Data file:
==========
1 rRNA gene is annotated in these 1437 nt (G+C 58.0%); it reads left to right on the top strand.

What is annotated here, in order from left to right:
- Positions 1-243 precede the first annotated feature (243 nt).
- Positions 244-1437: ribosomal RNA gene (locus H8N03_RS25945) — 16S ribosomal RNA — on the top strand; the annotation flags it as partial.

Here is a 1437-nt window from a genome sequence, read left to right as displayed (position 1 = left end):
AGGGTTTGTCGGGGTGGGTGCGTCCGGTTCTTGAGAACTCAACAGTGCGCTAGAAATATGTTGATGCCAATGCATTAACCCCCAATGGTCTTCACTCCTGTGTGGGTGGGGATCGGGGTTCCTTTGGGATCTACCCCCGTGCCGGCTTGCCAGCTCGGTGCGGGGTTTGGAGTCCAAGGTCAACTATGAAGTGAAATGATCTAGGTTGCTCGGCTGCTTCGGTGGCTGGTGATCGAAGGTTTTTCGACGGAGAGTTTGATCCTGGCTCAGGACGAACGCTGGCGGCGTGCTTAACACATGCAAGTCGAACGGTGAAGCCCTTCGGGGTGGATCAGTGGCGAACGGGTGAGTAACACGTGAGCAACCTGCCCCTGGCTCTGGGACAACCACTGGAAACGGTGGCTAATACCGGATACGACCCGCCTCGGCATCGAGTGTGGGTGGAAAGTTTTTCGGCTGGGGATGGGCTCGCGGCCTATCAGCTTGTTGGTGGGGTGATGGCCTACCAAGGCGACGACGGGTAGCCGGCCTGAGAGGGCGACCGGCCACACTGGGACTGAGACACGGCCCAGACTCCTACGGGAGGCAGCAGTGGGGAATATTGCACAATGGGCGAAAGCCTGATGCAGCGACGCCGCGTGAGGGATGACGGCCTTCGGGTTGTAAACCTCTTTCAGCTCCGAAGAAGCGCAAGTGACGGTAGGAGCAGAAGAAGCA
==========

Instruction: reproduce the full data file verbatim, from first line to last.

1 rRNA gene is annotated in these 1437 nt (G+C 58.0%); it reads left to right on the top strand.

What is annotated here, in order from left to right:
- Positions 1-243 precede the first annotated feature (243 nt).
- Positions 244-1437: ribosomal RNA gene (locus H8N03_RS25945) — 16S ribosomal RNA — on the top strand; the annotation flags it as partial.

Here is a 1437-nt window from a genome sequence, read left to right as displayed (position 1 = left end):
AGGGTTTGTCGGGGTGGGTGCGTCCGGTTCTTGAGAACTCAACAGTGCGCTAGAAATATGTTGATGCCAATGCATTAACCCCCAATGGTCTTCACTCCTGTGTGGGTGGGGATCGGGGTTCCTTTGGGATCTACCCCCGTGCCGGCTTGCCAGCTCGGTGCGGGGTTTGGAGTCCAAGGTCAACTATGAAGTGAAATGATCTAGGTTGCTCGGCTGCTTCGGTGGCTGGTGATCGAAGGTTTTTCGACGGAGAGTTTGATCCTGGCTCAGGACGAACGCTGGCGGCGTGCTTAACACATGCAAGTCGAACGGTGAAGCCCTTCGGGGTGGATCAGTGGCGAACGGGTGAGTAACACGTGAGCAACCTGCCCCTGGCTCTGGGACAACCACTGGAAACGGTGGCTAATACCGGATACGACCCGCCTCGGCATCGAGTGTGGGTGGAAAGTTTTTCGGCTGGGGATGGGCTCGCGGCCTATCAGCTTGTTGGTGGGGTGATGGCCTACCAAGGCGACGACGGGTAGCCGGCCTGAGAGGGCGACCGGCCACACTGGGACTGAGACACGGCCCAGACTCCTACGGGAGGCAGCAGTGGGGAATATTGCACAATGGGCGAAAGCCTGATGCAGCGACGCCGCGTGAGGGATGACGGCCTTCGGGTTGTAAACCTCTTTCAGCTCCGAAGAAGCGCAAGTGACGGTAGGAGCAGAAGAAGCA